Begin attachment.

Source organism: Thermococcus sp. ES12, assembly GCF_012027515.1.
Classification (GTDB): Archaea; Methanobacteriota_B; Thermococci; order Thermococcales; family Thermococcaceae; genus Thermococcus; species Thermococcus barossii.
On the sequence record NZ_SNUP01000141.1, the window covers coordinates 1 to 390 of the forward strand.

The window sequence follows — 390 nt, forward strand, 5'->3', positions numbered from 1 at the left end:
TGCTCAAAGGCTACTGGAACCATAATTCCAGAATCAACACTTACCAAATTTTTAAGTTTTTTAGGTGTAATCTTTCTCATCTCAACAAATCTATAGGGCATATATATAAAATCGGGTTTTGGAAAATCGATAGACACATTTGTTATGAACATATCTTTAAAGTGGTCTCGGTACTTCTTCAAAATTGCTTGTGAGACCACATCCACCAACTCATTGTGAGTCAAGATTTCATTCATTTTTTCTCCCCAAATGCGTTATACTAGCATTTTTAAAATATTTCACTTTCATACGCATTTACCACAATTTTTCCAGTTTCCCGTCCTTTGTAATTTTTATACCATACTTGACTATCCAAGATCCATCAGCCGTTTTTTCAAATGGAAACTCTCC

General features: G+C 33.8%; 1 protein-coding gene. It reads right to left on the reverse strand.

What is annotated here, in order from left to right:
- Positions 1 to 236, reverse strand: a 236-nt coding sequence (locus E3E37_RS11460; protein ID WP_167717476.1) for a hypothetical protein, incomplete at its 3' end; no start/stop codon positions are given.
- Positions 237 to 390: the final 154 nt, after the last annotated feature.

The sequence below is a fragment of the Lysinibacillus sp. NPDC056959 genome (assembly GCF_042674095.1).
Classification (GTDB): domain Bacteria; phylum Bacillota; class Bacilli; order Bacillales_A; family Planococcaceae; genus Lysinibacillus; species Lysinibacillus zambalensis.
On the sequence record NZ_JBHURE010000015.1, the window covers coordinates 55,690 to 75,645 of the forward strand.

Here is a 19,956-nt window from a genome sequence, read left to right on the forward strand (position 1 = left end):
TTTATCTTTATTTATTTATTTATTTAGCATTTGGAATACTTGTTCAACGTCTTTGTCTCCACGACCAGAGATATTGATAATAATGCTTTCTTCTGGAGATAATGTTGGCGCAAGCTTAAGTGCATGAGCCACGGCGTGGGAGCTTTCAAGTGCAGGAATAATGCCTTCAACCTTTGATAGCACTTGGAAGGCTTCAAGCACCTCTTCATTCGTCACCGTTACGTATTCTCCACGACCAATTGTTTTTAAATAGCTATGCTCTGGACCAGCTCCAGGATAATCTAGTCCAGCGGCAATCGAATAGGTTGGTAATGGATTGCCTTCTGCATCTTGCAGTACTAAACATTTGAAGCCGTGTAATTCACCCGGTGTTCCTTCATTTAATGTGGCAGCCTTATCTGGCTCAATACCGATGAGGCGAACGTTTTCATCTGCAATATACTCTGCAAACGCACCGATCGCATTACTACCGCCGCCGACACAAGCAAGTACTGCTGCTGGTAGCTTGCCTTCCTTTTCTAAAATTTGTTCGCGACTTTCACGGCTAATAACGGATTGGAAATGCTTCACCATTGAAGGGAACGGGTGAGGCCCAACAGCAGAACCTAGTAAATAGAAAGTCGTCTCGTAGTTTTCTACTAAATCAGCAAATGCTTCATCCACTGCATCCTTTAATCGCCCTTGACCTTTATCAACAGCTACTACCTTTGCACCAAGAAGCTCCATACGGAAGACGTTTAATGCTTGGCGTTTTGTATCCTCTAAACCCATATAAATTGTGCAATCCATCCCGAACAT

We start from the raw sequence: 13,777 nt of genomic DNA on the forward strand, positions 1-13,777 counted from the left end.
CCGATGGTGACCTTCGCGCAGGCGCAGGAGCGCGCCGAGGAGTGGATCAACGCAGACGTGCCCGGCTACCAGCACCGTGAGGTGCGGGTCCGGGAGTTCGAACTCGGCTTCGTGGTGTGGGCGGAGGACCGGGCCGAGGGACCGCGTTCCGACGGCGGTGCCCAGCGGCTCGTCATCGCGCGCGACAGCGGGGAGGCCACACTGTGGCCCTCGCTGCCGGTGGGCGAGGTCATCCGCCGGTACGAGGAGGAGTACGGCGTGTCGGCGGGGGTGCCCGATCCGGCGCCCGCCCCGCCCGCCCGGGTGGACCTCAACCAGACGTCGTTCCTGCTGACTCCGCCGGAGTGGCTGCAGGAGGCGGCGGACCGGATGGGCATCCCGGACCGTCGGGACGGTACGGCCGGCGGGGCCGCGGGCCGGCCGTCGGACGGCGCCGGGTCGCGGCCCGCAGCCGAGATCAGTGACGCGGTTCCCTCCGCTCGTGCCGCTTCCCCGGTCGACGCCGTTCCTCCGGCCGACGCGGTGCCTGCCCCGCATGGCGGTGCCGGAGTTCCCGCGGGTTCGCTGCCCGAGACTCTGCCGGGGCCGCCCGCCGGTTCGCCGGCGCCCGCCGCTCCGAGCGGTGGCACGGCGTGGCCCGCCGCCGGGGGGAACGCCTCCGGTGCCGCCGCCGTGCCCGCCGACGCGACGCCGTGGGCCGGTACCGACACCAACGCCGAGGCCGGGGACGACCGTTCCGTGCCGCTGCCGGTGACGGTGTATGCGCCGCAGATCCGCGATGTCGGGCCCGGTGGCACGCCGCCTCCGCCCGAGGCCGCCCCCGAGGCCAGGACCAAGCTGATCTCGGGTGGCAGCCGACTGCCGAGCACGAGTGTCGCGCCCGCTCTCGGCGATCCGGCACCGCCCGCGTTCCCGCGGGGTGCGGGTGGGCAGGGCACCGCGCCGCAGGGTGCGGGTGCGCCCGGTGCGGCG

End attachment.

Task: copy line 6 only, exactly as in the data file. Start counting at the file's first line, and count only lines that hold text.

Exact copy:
General features: G+C 33.8%; 1 protein-coding gene. It reads right to left on the reverse strand.